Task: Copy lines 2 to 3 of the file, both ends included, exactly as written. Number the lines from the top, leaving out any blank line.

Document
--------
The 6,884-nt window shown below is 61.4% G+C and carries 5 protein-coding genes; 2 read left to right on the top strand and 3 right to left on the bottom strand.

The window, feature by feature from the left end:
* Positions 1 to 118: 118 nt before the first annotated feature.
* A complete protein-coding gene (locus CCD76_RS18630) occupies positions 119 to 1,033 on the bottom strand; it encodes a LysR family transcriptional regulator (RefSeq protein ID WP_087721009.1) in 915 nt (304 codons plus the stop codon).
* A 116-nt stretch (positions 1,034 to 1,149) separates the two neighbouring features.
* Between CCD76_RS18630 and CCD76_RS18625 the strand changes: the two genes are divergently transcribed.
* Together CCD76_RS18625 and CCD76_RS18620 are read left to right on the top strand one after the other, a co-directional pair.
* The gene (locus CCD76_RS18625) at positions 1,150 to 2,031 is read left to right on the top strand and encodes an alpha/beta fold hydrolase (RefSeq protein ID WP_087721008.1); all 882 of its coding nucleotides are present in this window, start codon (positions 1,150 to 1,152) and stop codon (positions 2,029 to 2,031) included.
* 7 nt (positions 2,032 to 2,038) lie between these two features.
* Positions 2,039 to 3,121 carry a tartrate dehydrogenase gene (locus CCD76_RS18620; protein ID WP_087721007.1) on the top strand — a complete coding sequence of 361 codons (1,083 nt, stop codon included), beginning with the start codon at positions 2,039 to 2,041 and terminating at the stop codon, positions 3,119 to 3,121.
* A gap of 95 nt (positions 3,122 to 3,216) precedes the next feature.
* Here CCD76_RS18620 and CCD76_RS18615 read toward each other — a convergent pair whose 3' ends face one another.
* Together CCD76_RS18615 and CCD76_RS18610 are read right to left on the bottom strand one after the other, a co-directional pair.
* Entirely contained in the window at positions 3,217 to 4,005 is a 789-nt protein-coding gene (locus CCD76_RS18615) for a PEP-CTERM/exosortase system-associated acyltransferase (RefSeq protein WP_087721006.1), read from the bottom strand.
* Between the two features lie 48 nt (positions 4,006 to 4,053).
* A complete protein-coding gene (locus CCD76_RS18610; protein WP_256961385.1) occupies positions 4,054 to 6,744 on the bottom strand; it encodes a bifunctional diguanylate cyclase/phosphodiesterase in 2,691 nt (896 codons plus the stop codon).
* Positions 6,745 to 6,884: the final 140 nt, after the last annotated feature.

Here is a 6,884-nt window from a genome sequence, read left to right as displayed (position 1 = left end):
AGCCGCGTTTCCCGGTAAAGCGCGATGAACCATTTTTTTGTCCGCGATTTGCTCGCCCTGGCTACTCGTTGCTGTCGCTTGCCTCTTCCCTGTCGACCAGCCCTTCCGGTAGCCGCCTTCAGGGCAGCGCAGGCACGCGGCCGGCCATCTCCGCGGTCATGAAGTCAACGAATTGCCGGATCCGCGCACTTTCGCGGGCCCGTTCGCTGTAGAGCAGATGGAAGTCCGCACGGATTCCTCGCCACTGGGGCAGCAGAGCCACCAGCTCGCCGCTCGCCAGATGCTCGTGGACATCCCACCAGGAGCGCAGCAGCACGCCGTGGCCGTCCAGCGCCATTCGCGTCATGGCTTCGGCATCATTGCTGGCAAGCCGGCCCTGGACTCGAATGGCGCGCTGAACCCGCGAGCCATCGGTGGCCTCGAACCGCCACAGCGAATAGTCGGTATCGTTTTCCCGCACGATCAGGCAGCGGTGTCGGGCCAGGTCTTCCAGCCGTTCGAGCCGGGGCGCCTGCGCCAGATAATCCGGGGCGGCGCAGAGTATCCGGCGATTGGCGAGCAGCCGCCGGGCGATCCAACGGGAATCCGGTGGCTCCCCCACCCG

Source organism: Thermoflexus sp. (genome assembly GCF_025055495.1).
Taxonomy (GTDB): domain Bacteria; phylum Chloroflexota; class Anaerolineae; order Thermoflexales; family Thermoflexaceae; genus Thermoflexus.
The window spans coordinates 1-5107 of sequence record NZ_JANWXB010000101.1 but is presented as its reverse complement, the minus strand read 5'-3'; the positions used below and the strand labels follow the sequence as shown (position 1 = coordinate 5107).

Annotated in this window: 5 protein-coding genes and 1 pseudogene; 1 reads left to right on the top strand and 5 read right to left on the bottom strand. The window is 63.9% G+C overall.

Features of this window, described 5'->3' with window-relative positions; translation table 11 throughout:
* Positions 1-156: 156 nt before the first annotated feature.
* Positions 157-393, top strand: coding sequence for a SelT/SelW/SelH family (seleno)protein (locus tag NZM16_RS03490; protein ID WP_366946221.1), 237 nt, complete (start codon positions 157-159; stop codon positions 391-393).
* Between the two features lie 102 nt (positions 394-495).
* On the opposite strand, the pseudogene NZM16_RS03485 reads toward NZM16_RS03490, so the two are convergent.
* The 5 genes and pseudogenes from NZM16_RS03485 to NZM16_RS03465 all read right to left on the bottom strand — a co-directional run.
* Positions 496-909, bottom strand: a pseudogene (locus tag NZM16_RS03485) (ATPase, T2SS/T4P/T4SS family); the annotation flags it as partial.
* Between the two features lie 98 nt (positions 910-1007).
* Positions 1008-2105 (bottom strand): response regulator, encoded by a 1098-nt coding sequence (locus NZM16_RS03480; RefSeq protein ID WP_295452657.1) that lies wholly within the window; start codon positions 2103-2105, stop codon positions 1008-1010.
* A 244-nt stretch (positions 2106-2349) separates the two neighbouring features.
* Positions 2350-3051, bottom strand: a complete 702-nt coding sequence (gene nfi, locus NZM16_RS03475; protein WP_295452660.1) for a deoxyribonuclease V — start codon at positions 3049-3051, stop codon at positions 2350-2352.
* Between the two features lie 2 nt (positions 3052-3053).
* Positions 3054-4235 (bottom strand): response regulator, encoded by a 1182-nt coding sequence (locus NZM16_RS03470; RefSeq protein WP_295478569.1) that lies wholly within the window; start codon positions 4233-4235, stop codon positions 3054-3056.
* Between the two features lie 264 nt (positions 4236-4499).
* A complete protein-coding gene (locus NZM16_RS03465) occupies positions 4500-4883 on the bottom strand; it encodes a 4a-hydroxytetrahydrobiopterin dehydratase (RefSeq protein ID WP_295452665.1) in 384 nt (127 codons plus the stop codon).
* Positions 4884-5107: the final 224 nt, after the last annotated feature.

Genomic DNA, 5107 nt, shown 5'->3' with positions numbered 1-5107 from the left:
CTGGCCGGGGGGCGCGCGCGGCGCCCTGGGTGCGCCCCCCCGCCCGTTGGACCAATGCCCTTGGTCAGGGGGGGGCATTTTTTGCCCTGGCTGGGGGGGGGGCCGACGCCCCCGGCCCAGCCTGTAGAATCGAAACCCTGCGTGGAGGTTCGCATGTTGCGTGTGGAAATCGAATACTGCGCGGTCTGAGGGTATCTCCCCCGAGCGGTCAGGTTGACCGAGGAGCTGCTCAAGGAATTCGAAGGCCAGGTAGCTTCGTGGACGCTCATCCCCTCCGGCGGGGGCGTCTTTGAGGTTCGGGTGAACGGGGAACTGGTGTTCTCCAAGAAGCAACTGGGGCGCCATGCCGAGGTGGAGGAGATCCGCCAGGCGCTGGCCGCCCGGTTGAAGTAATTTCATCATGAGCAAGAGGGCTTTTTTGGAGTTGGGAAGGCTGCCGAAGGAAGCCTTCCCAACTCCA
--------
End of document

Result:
The window, feature by feature from the left end:
* Positions 1 to 118: 118 nt before the first annotated feature.